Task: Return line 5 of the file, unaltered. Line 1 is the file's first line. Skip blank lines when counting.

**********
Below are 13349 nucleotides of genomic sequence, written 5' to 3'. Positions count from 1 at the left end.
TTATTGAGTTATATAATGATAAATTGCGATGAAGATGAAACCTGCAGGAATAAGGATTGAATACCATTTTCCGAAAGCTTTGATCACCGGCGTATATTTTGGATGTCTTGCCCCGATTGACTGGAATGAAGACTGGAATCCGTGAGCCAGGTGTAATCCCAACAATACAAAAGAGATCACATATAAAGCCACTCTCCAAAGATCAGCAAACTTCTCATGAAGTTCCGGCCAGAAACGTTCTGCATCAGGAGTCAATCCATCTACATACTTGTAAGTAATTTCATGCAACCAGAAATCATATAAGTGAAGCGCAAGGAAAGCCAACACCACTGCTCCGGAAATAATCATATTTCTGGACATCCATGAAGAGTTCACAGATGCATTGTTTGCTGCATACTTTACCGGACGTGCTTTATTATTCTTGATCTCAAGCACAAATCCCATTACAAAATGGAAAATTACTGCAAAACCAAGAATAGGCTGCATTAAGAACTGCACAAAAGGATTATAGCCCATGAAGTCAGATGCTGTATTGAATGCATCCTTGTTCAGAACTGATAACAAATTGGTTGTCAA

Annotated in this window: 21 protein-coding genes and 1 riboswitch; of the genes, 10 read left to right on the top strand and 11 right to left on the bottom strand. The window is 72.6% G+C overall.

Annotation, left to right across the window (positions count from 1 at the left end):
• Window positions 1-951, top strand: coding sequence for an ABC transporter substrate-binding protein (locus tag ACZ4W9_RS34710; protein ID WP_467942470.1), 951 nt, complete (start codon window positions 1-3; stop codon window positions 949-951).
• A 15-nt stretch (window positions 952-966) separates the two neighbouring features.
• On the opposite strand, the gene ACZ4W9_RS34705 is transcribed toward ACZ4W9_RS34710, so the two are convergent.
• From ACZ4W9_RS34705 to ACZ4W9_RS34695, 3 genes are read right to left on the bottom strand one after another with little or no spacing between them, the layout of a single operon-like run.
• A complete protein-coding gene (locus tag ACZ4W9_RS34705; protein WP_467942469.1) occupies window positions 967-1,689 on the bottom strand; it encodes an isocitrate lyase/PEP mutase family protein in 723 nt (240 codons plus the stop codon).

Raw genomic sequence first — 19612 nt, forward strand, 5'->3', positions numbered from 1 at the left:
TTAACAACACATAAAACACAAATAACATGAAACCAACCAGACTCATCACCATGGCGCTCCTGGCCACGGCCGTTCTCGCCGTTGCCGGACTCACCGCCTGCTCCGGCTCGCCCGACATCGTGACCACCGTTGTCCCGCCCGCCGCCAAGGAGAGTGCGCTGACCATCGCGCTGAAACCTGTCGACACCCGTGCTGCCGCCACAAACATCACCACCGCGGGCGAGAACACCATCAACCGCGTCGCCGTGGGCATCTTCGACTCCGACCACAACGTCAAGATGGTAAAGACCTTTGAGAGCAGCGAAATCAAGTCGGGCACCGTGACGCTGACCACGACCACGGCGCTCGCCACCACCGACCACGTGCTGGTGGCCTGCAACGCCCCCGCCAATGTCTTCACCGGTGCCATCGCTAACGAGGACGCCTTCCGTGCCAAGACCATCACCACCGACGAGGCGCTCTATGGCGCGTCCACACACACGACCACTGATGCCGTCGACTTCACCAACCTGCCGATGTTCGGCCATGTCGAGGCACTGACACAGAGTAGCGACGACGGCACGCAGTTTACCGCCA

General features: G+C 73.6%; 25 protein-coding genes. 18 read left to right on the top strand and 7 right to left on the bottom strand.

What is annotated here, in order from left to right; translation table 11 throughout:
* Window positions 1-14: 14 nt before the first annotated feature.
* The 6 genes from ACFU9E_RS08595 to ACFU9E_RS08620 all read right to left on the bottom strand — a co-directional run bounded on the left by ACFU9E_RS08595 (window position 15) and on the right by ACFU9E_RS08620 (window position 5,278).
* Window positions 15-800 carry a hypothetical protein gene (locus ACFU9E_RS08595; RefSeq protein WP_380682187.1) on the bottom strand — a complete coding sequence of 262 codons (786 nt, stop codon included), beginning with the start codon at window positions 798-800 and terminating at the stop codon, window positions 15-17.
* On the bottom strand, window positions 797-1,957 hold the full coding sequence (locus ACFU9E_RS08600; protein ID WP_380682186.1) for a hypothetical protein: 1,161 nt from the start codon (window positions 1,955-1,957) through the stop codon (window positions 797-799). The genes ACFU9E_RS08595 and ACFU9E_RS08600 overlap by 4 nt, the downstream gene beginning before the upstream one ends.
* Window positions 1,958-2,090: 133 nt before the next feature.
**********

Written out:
• Window positions 1-951, top strand: coding sequence for an ABC transporter substrate-binding protein (locus tag ACZ4W9_RS34710; protein ID WP_467942470.1), 951 nt, complete (start codon window positions 1-3; stop codon window positions 949-951).